of the fun of cosplaying is the quest for the perfect costume. And I'm
not about to take that enjoyable experience away from you which is why
I don't recommend you to come to me for a full costume commission.
There are ready-made apparel that you can just alter and there are
gazillions of patterns you can use if you want to make your own. To you
die-hard DIYers out there--my hats off to you ^_^ And to those of you
who've always wanted to give it a go, here are helpful and time-saving
You already know that patterns
are great. But if you can't find a pattern, try to find a piece of
clothing that closely resembles what you want to make. It might be
hiding in your granny's drawers ^_^ say, a dress like Robin Sena's. You
could also hunt in second hand stores as well as garage sales. Now
carefully rip the seams and you're on your way to making a custom
pattern. You can use newspapers for big projects or brown craft paper
if you are working with lighter-colored fabrics (so you don't get them
dirty with newspaper ink stains)
I know that most commercial
patterns have the seam allowances already figured in but for a
beginner, approximating the seam allowance while sewing could be a
daunting task. Here's a trick I've learned from girls' school, so good
I use it up to now: CUT YOUR PATTERNS TO SIZE. When you lay them out on your fabric, trace the patterns as is and voila--you have an instant guide! Your chalk or washable marker line is your sewing line. Cut the pieces with the necessary seam allowance that you will be comfortable with.
use cardboard for frequently used patterns (it makes sense, but you
know that already) but if you're working with a slippery material like
satin, try using sandpaper with superfine grit. Your patterns will stay
put on the fabric and you can cut with increased precision.
shopping could be an enjoyable task. I don't recommend just going to a
single store and buying everything you need in one shot. If you have
time, visit several fabric stores and don't be afraid to ask the store
attendants about fabrics that would befit your project. Go up and down
the aisles to familiarize yourself with different kinds of fabric. Feel them, swing them around, test how they drape and don't forget to look on the bolt ends for washing instructions.
a note of the fabrics you want (according to your budget). And when
you're ready, add this to your shopping list: several yards of cheap
muslin. Costume fabric is expensive and if you're really on a budget,
you only have one shot at making your masterpiece. Here's where the
muslin comes in. Practice makes perfect--so do your project on muslin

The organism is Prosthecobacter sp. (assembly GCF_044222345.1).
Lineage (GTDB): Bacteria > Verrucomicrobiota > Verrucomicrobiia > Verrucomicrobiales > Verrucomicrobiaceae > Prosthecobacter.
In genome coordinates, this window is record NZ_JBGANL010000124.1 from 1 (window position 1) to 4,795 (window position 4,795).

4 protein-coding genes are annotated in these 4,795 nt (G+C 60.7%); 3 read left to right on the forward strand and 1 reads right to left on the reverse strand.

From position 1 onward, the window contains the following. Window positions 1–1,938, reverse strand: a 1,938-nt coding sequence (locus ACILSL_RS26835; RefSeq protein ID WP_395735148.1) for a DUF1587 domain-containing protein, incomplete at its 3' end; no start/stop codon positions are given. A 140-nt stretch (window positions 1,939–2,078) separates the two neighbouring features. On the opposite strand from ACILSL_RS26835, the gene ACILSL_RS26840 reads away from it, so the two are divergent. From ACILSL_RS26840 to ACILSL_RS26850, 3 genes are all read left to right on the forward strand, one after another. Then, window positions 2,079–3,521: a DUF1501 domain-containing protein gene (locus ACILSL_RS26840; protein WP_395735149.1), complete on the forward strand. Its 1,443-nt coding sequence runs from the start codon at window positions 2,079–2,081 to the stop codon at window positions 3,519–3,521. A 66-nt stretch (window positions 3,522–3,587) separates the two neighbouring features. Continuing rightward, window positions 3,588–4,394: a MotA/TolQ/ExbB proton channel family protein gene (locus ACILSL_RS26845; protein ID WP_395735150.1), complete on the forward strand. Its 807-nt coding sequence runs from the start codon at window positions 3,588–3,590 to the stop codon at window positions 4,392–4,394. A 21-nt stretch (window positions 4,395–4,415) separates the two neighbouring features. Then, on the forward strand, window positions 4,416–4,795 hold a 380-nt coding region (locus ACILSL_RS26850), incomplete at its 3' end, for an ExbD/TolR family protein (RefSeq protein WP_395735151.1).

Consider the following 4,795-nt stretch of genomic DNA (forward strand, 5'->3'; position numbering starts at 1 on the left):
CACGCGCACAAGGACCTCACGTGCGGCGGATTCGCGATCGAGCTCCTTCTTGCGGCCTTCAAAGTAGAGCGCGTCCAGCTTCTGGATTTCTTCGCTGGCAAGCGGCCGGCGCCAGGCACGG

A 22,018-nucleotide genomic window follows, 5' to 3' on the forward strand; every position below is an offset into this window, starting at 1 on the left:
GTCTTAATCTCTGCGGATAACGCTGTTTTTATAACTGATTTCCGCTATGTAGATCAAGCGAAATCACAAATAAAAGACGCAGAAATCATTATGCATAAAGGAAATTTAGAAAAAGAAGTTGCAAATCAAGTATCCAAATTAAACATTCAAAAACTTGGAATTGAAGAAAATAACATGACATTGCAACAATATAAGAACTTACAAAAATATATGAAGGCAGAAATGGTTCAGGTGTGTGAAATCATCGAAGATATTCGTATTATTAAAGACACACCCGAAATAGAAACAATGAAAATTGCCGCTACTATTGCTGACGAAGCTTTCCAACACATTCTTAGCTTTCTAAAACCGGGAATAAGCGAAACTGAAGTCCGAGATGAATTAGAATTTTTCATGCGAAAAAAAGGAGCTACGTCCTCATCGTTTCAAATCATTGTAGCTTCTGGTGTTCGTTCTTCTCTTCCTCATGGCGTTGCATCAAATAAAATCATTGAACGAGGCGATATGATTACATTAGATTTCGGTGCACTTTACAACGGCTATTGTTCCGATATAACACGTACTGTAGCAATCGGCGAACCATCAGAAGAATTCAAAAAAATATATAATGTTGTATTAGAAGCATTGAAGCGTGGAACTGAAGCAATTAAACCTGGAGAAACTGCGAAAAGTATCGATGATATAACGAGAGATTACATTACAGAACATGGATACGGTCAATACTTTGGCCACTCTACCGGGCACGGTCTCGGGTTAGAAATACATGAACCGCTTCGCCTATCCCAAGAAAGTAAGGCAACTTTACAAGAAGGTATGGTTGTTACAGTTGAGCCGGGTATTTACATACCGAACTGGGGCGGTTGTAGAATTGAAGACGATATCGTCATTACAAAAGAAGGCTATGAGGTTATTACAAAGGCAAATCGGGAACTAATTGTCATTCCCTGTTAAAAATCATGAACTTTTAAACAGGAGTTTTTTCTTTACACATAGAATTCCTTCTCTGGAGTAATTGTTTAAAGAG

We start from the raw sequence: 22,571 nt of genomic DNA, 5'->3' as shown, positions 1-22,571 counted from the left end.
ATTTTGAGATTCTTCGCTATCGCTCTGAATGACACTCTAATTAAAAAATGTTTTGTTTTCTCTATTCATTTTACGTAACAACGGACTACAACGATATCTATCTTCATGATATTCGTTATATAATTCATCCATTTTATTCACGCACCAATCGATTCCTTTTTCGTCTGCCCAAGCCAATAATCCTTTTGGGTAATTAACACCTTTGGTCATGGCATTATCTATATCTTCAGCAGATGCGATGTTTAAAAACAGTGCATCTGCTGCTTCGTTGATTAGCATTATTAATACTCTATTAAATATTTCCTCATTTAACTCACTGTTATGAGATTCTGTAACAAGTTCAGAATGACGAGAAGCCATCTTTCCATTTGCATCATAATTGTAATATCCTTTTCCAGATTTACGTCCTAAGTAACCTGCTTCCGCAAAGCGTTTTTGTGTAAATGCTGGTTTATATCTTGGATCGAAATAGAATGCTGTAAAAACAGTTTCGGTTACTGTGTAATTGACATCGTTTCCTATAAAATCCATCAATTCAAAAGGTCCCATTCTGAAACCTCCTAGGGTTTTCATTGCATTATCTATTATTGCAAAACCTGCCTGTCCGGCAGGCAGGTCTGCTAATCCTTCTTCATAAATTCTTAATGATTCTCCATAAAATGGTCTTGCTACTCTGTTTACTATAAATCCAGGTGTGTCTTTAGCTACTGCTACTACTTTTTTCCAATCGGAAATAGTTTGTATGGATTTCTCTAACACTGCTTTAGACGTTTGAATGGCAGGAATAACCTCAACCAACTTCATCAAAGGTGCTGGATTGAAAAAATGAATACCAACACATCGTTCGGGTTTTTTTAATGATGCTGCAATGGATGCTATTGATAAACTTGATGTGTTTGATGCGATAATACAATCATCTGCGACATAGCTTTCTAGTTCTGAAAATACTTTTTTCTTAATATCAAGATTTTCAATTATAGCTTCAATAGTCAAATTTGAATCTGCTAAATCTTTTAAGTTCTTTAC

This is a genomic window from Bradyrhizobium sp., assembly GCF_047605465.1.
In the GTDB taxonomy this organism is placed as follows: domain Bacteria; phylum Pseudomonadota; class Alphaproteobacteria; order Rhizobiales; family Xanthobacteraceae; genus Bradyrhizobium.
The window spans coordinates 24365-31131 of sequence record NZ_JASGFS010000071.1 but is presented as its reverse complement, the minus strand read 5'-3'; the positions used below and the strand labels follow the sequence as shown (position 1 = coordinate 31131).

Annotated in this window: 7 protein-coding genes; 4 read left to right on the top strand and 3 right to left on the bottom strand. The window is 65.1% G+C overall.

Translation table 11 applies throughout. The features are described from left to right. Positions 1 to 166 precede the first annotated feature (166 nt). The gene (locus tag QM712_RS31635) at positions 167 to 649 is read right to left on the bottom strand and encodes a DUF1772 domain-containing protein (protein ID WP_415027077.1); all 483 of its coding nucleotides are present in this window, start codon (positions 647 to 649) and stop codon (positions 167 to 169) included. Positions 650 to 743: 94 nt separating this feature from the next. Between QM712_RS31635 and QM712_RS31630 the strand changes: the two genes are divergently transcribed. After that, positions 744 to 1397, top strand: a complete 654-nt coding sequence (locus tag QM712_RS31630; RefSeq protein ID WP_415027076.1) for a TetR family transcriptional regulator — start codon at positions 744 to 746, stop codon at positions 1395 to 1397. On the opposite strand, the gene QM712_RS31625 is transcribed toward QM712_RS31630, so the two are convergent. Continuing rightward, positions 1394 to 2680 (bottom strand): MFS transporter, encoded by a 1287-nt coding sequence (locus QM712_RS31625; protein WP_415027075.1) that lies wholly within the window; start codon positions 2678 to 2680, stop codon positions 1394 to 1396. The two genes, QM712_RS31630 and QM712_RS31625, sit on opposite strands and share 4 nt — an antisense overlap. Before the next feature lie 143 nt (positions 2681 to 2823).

first and see how it will look.
I always do
research before embarking on a project and thank God for the Internet
it's easier than ever to find help. There are a many sites that offer
tutorials and hints & tips. Here are a few that I've found helpful
won't post my own tutorial because I have very limited space on
this server. And since other people have done it before, it'll be
redundant for me to have another anyway so allow me just point you
in the right direction:
you can follow these simple instructions for a 6-panel hat. It takes
more time but you will be rewarded with a custom fitted hat:
- Download the free program Wild Things! from wildginger.com
- Install and run the program.
- Choose the baseball hat pattern and input your size.
are now ready to print. Remember that you only need one of the 6-panel
triangles so be sure to choose the page you will print so you save
- I add a hat band as this reinforces the base. I cut it
at 4" wide and 1" shorter than my head circumference to account for the
stretch. If you want a hat band that you can pull down to cover your
ears, double the width.
- Add whatever animal ears you fancy or a pompom on top.
- Unless your hat has wires (handwash in this case so your wires don't get misshapen), fleece is machine washable in gentle cycle.
Unfortunately I couldn't say the same for felt. Which is why
I quit using it as appliques for my hats. I want it just like my
shirts--wash n' wear.
- Use POWDERED detergent and no
matter how tempted you get, do not use liquid detergent or liquid
fabric softener on fleece. They don't make the material any softer.
NOT iron. If you really have to (like making a crease or
fusing interfacing) use a light cotton fabric between the fleece
and the iron (an old shirt will do).
- Anti-pill Fleece
- my most widely used material. Very inexpensive and easy to find in a
variety of colors. NOT to be CONFUSED with the other
often-on-sale-at-Joann's Alpine fleece--this does not have a non-pill
- Micro Fleece - my material of choice. Lighter and looks more sophisticated than it's "country" cousin.
- Stretch Velour
- Available in a variety of shades and shine. My personal favorite are
the ones that have a matte surface (the shiny ones are kinda tacky).
These are as light as micro fleece and often cheaper.
- Suede Cloth - In place of felt appliques, I've come to love this. It is thin enough to not add bulk to your detail and they don't fray.
- Micro Suede - Luxury! The look and feel of suede in a fabric (a plus for vegans)
- Micro plush
- Often used in quality stuffed toys/plushies, one touch and you'll be
sold (that's how I came to love this). We asked the saleslady if it
ever goes on sale. She said "no, all people have to do is touch it, and
we sell a lot of it".
- Crushed Panne - shiny,
crushed velvet-like, very stretchy and relatively inexpensive in a
variety of colors. Sometimes used in cheap stuffed toys (and I mean
cheap--like carnival cheap)
- Alpine fleece - When I can't
find a color match in anti-pill fleece, I will resort to this one. Just
a little better than felt. Available in a variety of colors and as I
said often on sale at Jo-ann (all time low of $2.99? per yard)
- Felt - Always readily available in a variety of colors. I use this when I don't intend to wash the project.